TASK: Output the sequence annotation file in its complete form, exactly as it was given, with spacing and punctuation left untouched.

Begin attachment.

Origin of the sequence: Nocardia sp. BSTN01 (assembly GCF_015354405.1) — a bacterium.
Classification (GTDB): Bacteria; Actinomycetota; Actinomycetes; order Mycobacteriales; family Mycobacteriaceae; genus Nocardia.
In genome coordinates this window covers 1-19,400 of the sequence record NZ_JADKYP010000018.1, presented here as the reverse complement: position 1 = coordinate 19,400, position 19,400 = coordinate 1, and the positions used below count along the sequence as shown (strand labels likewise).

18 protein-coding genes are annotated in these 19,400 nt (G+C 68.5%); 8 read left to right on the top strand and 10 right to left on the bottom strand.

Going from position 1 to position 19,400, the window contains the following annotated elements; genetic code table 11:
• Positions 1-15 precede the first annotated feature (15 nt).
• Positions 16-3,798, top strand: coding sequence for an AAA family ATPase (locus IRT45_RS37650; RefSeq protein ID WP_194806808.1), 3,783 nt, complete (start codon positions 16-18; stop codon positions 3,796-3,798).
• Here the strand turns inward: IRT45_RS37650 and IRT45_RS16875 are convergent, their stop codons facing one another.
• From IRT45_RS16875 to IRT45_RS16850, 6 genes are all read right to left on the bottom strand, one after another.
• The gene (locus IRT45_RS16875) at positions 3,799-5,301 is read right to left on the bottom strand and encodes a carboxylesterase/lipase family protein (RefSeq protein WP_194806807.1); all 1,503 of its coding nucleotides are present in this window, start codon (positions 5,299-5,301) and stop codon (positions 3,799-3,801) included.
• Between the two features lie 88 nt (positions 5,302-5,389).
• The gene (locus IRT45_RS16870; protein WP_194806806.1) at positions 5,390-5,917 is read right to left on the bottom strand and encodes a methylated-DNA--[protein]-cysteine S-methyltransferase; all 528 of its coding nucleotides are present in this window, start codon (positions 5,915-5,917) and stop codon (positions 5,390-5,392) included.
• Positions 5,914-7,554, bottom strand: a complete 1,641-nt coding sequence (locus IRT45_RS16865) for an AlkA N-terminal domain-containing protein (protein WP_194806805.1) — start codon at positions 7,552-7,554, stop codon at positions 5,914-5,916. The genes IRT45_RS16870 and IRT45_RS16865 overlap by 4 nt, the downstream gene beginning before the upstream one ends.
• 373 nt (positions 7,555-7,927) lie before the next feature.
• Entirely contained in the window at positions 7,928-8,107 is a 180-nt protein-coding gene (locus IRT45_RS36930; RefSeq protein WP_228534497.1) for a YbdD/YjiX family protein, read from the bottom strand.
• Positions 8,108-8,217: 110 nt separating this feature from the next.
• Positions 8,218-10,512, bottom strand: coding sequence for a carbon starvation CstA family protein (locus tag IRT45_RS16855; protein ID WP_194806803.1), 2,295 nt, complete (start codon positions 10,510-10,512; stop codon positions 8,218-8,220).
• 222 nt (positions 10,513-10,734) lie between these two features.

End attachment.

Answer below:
Origin of the sequence: Nocardia sp. BSTN01 (assembly GCF_015354405.1) — a bacterium.
Classification (GTDB): Bacteria; Actinomycetota; Actinomycetes; order Mycobacteriales; family Mycobacteriaceae; genus Nocardia.
In genome coordinates this window covers 1-19,400 of the sequence record NZ_JADKYP010000018.1, presented here as the reverse complement: position 1 = coordinate 19,400, position 19,400 = coordinate 1, and the positions used below count along the sequence as shown (strand labels likewise).

18 protein-coding genes are annotated in these 19,400 nt (G+C 68.5%); 8 read left to right on the top strand and 10 right to left on the bottom strand.

Going from position 1 to position 19,400, the window contains the following annotated elements; genetic code table 11:
• Positions 1-15 precede the first annotated feature (15 nt).
• Positions 16-3,798, top strand: coding sequence for an AAA family ATPase (locus IRT45_RS37650; RefSeq protein ID WP_194806808.1), 3,783 nt, complete (start codon positions 16-18; stop codon positions 3,796-3,798).
• Here the strand turns inward: IRT45_RS37650 and IRT45_RS16875 are convergent, their stop codons facing one another.
• From IRT45_RS16875 to IRT45_RS16850, 6 genes are all read right to left on the bottom strand, one after another.
• The gene (locus IRT45_RS16875) at positions 3,799-5,301 is read right to left on the bottom strand and encodes a carboxylesterase/lipase family protein (RefSeq protein WP_194806807.1); all 1,503 of its coding nucleotides are present in this window, start codon (positions 5,299-5,301) and stop codon (positions 3,799-3,801) included.
• Between the two features lie 88 nt (positions 5,302-5,389).
• The gene (locus IRT45_RS16870; protein WP_194806806.1) at positions 5,390-5,917 is read right to left on the bottom strand and encodes a methylated-DNA--[protein]-cysteine S-methyltransferase; all 528 of its coding nucleotides are present in this window, start codon (positions 5,915-5,917) and stop codon (positions 5,390-5,392) included.
• Positions 5,914-7,554, bottom strand: a complete 1,641-nt coding sequence (locus IRT45_RS16865) for an AlkA N-terminal domain-containing protein (protein WP_194806805.1) — start codon at positions 7,552-7,554, stop codon at positions 5,914-5,916. The genes IRT45_RS16870 and IRT45_RS16865 overlap by 4 nt, the downstream gene beginning before the upstream one ends.
• 373 nt (positions 7,555-7,927) lie before the next feature.
• Entirely contained in the window at positions 7,928-8,107 is a 180-nt protein-coding gene (locus IRT45_RS36930; RefSeq protein WP_228534497.1) for a YbdD/YjiX family protein, read from the bottom strand.
• Positions 8,108-8,217: 110 nt separating this feature from the next.
• Positions 8,218-10,512, bottom strand: coding sequence for a carbon starvation CstA family protein (locus tag IRT45_RS16855; protein ID WP_194806803.1), 2,295 nt, complete (start codon positions 10,510-10,512; stop codon positions 8,218-8,220).
• 222 nt (positions 10,513-10,734) lie between these two features.